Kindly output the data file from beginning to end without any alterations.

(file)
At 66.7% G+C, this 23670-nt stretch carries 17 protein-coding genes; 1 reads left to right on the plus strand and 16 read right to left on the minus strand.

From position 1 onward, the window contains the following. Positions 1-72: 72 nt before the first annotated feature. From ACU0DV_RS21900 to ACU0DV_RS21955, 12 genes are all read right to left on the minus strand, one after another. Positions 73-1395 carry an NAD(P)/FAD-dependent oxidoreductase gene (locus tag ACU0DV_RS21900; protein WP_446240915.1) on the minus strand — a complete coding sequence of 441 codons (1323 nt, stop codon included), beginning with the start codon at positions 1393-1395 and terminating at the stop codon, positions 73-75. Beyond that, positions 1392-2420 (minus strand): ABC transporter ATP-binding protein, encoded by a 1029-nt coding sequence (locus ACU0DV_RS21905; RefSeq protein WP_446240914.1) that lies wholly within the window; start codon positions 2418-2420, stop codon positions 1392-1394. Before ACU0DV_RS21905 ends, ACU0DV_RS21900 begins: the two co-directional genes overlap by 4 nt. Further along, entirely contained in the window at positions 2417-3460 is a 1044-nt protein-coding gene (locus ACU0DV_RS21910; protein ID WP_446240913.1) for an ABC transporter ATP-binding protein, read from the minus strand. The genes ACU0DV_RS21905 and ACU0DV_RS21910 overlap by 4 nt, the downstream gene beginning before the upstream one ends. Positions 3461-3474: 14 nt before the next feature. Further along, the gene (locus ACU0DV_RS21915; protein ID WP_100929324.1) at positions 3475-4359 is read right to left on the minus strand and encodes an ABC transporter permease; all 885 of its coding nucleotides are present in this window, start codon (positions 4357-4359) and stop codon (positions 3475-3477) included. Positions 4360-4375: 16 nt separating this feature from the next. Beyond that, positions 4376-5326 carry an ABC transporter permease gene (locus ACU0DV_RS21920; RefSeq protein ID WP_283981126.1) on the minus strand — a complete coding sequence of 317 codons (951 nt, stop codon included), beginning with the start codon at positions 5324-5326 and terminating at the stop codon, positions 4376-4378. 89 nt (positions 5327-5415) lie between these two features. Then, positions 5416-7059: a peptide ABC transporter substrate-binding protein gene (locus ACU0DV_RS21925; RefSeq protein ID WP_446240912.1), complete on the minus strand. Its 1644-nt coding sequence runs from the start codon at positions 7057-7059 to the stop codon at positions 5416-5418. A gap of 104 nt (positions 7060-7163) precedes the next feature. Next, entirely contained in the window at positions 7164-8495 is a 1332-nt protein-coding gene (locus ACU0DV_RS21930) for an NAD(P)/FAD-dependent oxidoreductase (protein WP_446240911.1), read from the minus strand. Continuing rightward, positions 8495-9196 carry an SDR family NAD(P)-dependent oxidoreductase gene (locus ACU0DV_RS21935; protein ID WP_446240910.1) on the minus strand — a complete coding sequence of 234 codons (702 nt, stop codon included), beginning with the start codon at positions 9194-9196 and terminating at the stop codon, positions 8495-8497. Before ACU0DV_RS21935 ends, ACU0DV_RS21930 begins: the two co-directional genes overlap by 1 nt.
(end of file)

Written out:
At 66.7% G+C, this 23670-nt stretch carries 17 protein-coding genes; 1 reads left to right on the plus strand and 16 read right to left on the minus strand.

From position 1 onward, the window contains the following. Positions 1-72: 72 nt before the first annotated feature. From ACU0DV_RS21900 to ACU0DV_RS21955, 12 genes are all read right to left on the minus strand, one after another. Positions 73-1395 carry an NAD(P)/FAD-dependent oxidoreductase gene (locus tag ACU0DV_RS21900; protein WP_446240915.1) on the minus strand — a complete coding sequence of 441 codons (1323 nt, stop codon included), beginning with the start codon at positions 1393-1395 and terminating at the stop codon, positions 73-75. Beyond that, positions 1392-2420 (minus strand): ABC transporter ATP-binding protein, encoded by a 1029-nt coding sequence (locus ACU0DV_RS21905; RefSeq protein WP_446240914.1) that lies wholly within the window; start codon positions 2418-2420, stop codon positions 1392-1394. Before ACU0DV_RS21905 ends, ACU0DV_RS21900 begins: the two co-directional genes overlap by 4 nt. Further along, entirely contained in the window at positions 2417-3460 is a 1044-nt protein-coding gene (locus ACU0DV_RS21910; protein ID WP_446240913.1) for an ABC transporter ATP-binding protein, read from the minus strand. The genes ACU0DV_RS21905 and ACU0DV_RS21910 overlap by 4 nt, the downstream gene beginning before the upstream one ends. Positions 3461-3474: 14 nt before the next feature. Further along, the gene (locus ACU0DV_RS21915; protein ID WP_100929324.1) at positions 3475-4359 is read right to left on the minus strand and encodes an ABC transporter permease; all 885 of its coding nucleotides are present in this window, start codon (positions 4357-4359) and stop codon (positions 3475-3477) included. Positions 4360-4375: 16 nt separating this feature from the next. Beyond that, positions 4376-5326 carry an ABC transporter permease gene (locus ACU0DV_RS21920; RefSeq protein ID WP_283981126.1) on the minus strand — a complete coding sequence of 317 codons (951 nt, stop codon included), beginning with the start codon at positions 5324-5326 and terminating at the stop codon, positions 4376-4378. 89 nt (positions 5327-5415) lie between these two features. Then, positions 5416-7059: a peptide ABC transporter substrate-binding protein gene (locus ACU0DV_RS21925; RefSeq protein ID WP_446240912.1), complete on the minus strand. Its 1644-nt coding sequence runs from the start codon at positions 7057-7059 to the stop codon at positions 5416-5418. A gap of 104 nt (positions 7060-7163) precedes the next feature. Next, entirely contained in the window at positions 7164-8495 is a 1332-nt protein-coding gene (locus ACU0DV_RS21930) for an NAD(P)/FAD-dependent oxidoreductase (protein WP_446240911.1), read from the minus strand. Continuing rightward, positions 8495-9196 carry an SDR family NAD(P)-dependent oxidoreductase gene (locus ACU0DV_RS21935; protein ID WP_446240910.1) on the minus strand — a complete coding sequence of 234 codons (702 nt, stop codon included), beginning with the start codon at positions 9194-9196 and terminating at the stop codon, positions 8495-8497. Before ACU0DV_RS21935 ends, ACU0DV_RS21930 begins: the two co-directional genes overlap by 1 nt.